I’m thinking that I don’t want to make a separate blog entry for every chapter, but truly, this reading is so complex that my eyes tend to glaze over before I reach the end of the sentence. I need to incorporate comprehension strategies I’ve learned from strategies that Work and other books. I’m using post it notes so that I don’t have to write in the margins of this fine book.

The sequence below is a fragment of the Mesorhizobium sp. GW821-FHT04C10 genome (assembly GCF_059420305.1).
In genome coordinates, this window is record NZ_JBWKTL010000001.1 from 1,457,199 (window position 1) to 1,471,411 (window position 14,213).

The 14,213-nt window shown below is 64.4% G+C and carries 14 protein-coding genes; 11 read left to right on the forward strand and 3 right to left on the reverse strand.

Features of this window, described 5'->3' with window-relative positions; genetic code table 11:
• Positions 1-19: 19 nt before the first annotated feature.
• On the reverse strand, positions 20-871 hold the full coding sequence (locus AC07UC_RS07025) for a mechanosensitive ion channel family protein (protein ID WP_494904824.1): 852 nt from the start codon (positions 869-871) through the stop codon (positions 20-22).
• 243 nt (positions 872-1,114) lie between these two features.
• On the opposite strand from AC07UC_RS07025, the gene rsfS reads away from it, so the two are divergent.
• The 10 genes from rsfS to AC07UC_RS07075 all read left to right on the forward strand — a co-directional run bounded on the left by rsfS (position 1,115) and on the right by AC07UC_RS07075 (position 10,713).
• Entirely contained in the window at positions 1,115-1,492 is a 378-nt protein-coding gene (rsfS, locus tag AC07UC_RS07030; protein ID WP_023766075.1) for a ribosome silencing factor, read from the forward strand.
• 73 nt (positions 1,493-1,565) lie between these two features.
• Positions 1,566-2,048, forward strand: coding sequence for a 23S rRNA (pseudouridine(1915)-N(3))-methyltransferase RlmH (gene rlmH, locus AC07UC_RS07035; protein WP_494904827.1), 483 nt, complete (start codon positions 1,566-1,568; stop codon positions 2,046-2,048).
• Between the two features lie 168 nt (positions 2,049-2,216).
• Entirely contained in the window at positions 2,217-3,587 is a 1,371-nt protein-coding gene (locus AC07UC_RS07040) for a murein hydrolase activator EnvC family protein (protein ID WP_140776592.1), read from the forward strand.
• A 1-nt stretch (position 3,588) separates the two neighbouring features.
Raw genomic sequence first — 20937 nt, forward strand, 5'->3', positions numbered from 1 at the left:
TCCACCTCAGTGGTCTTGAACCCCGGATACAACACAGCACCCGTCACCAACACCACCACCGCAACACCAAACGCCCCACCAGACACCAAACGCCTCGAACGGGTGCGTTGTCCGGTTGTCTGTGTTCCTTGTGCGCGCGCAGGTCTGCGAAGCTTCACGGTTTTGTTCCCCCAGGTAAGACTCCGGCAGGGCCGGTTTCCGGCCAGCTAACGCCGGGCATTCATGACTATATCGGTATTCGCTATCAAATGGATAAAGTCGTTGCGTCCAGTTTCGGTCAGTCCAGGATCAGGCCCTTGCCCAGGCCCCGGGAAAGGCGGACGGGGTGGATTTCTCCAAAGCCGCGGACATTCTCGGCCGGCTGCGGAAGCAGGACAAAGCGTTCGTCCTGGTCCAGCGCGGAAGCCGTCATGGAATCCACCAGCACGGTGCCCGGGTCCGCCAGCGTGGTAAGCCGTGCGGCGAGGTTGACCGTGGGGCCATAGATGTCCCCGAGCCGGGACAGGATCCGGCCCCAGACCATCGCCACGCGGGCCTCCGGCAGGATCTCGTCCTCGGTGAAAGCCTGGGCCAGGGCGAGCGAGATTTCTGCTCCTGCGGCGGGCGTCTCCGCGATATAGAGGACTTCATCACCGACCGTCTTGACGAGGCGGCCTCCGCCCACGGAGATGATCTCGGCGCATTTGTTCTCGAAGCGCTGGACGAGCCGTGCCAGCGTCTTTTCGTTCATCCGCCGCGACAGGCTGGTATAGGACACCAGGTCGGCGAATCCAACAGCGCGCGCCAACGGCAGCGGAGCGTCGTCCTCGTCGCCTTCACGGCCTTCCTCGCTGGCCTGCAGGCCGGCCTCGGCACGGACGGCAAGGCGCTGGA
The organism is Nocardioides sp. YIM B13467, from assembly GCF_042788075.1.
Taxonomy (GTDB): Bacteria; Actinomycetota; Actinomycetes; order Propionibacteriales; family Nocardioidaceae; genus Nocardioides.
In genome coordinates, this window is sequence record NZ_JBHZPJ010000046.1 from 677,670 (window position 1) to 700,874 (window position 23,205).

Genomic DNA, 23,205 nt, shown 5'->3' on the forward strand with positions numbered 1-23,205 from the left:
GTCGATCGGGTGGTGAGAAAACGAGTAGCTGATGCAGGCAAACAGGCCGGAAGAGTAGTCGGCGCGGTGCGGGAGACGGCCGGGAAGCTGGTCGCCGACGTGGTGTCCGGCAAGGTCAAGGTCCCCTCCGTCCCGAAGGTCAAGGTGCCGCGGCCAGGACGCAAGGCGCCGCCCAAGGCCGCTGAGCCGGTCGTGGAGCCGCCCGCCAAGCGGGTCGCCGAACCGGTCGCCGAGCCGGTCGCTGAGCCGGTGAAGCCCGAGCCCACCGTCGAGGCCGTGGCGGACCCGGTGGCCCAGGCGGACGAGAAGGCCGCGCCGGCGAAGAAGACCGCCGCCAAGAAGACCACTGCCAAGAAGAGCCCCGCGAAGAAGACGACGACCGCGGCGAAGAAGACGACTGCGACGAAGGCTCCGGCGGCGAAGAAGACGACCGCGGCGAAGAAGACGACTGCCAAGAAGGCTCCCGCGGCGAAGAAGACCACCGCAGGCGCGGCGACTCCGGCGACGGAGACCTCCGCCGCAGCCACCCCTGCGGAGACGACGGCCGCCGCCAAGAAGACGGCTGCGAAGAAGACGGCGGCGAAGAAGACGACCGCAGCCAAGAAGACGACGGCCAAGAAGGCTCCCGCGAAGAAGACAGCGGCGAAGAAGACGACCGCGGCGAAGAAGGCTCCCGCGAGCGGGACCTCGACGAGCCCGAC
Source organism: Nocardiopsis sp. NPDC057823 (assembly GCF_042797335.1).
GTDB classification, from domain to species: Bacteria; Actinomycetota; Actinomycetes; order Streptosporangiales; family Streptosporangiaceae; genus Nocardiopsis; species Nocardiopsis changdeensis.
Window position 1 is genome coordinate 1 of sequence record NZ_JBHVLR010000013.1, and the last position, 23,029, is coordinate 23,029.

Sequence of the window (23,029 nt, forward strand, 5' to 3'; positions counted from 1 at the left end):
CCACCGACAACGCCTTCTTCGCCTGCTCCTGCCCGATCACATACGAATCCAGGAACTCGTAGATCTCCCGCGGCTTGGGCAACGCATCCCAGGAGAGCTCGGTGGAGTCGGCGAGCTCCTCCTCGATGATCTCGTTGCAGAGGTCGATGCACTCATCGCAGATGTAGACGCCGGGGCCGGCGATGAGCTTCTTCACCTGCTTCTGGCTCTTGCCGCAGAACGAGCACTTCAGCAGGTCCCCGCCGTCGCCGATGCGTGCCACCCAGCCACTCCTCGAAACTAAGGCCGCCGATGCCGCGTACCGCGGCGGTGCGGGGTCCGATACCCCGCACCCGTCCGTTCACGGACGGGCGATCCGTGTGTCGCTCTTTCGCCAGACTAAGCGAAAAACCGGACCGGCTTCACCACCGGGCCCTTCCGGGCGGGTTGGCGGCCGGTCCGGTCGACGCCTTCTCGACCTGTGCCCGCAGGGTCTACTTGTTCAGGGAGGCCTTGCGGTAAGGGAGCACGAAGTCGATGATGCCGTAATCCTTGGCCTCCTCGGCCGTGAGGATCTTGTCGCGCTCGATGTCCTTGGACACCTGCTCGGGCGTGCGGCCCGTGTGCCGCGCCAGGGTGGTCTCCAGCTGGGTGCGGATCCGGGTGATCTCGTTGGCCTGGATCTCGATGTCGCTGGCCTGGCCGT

Chapter 3, zoom in on the landlord, a wag. What’s a wag? It’s someone who cheats widows (cold), ruins maidens (nasty), and swindles minors (takes candy from babies). He has been around and has street smarts. Naturally he is quick to pick up on the fact that Quixote is crackers, but the landlord decides to humor him and agrees to do the official dubbing, since the errant knight thinks he’s a governor. In fact Quixote thinks he’s hanging with royalty but in fact his fellow companions at the inn are wenches and a pig gelder. Meantime, Quixote’s gear is still on the watering tank and he’s wandering around in his shirt and helmet with the green ribbons (how’s that for an image?). Along comes some carrier who wants to give his team of horses water, so he moves the armor off the watering tank. Quixote sees this and clocks the guy with his lance. He doesn’t smite him dead, just unconscious. After this Quixote is all full of himself and when another carrier comes and commits the same crime of touching the armor, he smites him, too. The other guests start to freak out and rain stones on the half cracked knight. The landlord can’t wait to get rid of this nut case and dubs him quickly and unceremoniously in a field and Quixote starts speechifying again, but the landlord can’t wait to get rid of him before the rest of the guests tear the inn apart. He doesn’t even charge him for the night, he just shows him the door and tells him Godspeed, which is medieval for get lost.